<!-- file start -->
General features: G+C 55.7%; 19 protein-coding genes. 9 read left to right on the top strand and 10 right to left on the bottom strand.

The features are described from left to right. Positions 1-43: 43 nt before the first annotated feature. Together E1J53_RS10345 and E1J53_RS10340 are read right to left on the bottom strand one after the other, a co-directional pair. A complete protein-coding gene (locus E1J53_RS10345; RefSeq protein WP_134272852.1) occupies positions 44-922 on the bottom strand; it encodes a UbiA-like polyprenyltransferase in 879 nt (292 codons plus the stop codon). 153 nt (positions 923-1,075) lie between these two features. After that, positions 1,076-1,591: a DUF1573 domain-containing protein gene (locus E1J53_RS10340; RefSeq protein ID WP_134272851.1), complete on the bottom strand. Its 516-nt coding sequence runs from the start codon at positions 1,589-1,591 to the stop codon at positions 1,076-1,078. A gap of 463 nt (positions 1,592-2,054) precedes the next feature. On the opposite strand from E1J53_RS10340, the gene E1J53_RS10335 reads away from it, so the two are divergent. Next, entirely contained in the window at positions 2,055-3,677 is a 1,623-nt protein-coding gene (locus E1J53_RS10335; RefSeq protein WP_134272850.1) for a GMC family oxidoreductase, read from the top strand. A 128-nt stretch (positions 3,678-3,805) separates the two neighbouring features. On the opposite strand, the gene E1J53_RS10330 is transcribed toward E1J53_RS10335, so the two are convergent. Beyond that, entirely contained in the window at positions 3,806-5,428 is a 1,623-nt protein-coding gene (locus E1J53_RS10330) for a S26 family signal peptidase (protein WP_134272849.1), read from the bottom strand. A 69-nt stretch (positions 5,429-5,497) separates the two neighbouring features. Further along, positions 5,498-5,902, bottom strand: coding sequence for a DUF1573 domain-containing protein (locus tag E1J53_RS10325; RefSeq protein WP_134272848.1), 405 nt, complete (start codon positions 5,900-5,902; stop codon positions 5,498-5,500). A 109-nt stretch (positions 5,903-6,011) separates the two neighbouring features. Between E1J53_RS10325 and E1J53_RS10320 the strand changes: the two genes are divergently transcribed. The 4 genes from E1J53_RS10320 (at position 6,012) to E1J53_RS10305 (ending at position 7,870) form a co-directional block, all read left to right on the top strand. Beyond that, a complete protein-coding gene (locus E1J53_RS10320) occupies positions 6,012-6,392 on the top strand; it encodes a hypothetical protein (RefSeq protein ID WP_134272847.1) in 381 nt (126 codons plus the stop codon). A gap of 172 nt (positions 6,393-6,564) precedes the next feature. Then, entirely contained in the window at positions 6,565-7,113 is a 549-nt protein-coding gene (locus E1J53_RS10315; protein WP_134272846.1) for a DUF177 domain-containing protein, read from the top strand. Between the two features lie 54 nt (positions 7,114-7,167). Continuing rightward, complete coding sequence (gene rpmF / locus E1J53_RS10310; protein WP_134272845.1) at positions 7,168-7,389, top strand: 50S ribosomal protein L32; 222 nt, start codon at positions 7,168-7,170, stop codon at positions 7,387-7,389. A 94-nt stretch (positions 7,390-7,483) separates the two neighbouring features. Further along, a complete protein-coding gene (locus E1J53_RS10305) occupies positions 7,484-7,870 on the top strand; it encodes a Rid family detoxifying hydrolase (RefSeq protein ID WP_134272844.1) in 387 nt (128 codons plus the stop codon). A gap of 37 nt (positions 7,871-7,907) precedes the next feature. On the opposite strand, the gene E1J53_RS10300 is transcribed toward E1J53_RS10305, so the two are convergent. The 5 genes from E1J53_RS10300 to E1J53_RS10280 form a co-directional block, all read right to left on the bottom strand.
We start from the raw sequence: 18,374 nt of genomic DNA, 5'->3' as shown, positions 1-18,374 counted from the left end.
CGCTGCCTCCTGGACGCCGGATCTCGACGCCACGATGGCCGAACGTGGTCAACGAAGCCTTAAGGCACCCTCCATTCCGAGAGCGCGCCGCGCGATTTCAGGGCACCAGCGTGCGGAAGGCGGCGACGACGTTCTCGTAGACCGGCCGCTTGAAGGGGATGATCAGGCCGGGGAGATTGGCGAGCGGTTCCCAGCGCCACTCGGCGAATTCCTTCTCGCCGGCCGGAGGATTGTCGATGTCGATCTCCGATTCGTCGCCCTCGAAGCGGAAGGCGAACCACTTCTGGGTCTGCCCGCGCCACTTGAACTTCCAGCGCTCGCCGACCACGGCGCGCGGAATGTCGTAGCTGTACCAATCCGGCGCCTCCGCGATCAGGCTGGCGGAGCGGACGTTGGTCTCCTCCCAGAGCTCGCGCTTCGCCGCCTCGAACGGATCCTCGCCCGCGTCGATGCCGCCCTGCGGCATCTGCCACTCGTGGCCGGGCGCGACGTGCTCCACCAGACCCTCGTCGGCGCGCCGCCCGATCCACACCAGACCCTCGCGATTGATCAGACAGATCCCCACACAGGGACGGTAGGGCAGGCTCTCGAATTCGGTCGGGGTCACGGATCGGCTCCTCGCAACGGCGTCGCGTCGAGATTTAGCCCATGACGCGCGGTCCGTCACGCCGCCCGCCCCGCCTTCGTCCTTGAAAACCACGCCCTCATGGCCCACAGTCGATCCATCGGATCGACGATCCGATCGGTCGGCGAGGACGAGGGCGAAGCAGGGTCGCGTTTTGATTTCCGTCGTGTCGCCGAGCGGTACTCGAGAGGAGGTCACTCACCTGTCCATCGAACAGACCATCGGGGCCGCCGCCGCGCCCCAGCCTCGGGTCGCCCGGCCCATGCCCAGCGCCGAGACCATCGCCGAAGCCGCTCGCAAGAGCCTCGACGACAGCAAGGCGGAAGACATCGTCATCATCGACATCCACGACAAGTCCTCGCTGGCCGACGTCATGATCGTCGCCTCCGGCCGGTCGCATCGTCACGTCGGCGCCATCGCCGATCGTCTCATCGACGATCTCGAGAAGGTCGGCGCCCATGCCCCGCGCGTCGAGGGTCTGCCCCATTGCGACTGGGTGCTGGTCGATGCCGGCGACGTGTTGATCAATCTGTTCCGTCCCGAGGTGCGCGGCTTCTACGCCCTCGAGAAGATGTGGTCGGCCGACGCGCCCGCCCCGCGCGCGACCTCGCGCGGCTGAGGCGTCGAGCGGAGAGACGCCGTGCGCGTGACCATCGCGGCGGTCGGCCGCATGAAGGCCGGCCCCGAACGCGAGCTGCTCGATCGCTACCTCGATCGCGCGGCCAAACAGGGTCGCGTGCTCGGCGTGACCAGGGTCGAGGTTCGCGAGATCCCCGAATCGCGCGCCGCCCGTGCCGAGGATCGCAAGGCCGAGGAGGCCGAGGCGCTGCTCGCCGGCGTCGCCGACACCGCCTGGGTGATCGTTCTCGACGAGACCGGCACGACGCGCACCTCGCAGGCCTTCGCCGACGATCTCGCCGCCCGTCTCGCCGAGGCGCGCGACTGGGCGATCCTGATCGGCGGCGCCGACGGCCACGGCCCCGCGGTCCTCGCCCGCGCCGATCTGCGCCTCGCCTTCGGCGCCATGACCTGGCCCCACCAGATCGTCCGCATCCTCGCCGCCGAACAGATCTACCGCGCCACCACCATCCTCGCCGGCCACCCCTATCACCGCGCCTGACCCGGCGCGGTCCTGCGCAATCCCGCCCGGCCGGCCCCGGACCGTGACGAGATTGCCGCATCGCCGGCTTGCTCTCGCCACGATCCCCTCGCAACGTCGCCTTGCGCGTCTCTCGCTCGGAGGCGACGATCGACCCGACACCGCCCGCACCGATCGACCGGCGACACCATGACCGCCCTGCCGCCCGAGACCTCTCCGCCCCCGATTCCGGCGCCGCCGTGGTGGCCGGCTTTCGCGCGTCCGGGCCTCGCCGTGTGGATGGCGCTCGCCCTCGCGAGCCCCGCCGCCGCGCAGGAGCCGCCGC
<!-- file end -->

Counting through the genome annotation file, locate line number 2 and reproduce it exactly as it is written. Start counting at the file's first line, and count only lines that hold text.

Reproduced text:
The features are described from left to right. Positions 1-43: 43 nt before the first annotated feature. Together E1J53_RS10345 and E1J53_RS10340 are read right to left on the bottom strand one after the other, a co-directional pair. A complete protein-coding gene (locus E1J53_RS10345; RefSeq protein WP_134272852.1) occupies positions 44-922 on the bottom strand; it encodes a UbiA-like polyprenyltransferase in 879 nt (292 codons plus the stop codon). 153 nt (positions 923-1,075) lie between these two features. After that, positions 1,076-1,591: a DUF1573 domain-containing protein gene (locus E1J53_RS10340; RefSeq protein ID WP_134272851.1), complete on the bottom strand. Its 516-nt coding sequence runs from the start codon at positions 1,589-1,591 to the stop codon at positions 1,076-1,078. A gap of 463 nt (positions 1,592-2,054) precedes the next feature. On the opposite strand from E1J53_RS10340, the gene E1J53_RS10335 reads away from it, so the two are divergent. Next, entirely contained in the window at positions 2,055-3,677 is a 1,623-nt protein-coding gene (locus E1J53_RS10335; RefSeq protein WP_134272850.1) for a GMC family oxidoreductase, read from the top strand. A 128-nt stretch (positions 3,678-3,805) separates the two neighbouring features. On the opposite strand, the gene E1J53_RS10330 is transcribed toward E1J53_RS10335, so the two are convergent. Beyond that, entirely contained in the window at positions 3,806-5,428 is a 1,623-nt protein-coding gene (locus E1J53_RS10330) for a S26 family signal peptidase (protein WP_134272849.1), read from the bottom strand. A 69-nt stretch (positions 5,429-5,497) separates the two neighbouring features. Further along, positions 5,498-5,902, bottom strand: coding sequence for a DUF1573 domain-containing protein (locus tag E1J53_RS10325; RefSeq protein WP_134272848.1), 405 nt, complete (start codon positions 5,900-5,902; stop codon positions 5,498-5,500). A 109-nt stretch (positions 5,903-6,011) separates the two neighbouring features. Between E1J53_RS10325 and E1J53_RS10320 the strand changes: the two genes are divergently transcribed. The 4 genes from E1J53_RS10320 (at position 6,012) to E1J53_RS10305 (ending at position 7,870) form a co-directional block, all read left to right on the top strand. Beyond that, a complete protein-coding gene (locus E1J53_RS10320) occupies positions 6,012-6,392 on the top strand; it encodes a hypothetical protein (RefSeq protein ID WP_134272847.1) in 381 nt (126 codons plus the stop codon). A gap of 172 nt (positions 6,393-6,564) precedes the next feature. Then, entirely contained in the window at positions 6,565-7,113 is a 549-nt protein-coding gene (locus E1J53_RS10315; protein WP_134272846.1) for a DUF177 domain-containing protein, read from the top strand. Between the two features lie 54 nt (positions 7,114-7,167). Continuing rightward, complete coding sequence (gene rpmF / locus E1J53_RS10310; protein WP_134272845.1) at positions 7,168-7,389, top strand: 50S ribosomal protein L32; 222 nt, start codon at positions 7,168-7,170, stop codon at positions 7,387-7,389. A 94-nt stretch (positions 7,390-7,483) separates the two neighbouring features. Further along, a complete protein-coding gene (locus E1J53_RS10305) occupies positions 7,484-7,870 on the top strand; it encodes a Rid family detoxifying hydrolase (RefSeq protein ID WP_134272844.1) in 387 nt (128 codons plus the stop codon). A gap of 37 nt (positions 7,871-7,907) precedes the next feature. On the opposite strand, the gene E1J53_RS10300 is transcribed toward E1J53_RS10305, so the two are convergent. The 5 genes from E1J53_RS10300 to E1J53_RS10280 form a co-directional block, all read right to left on the bottom strand.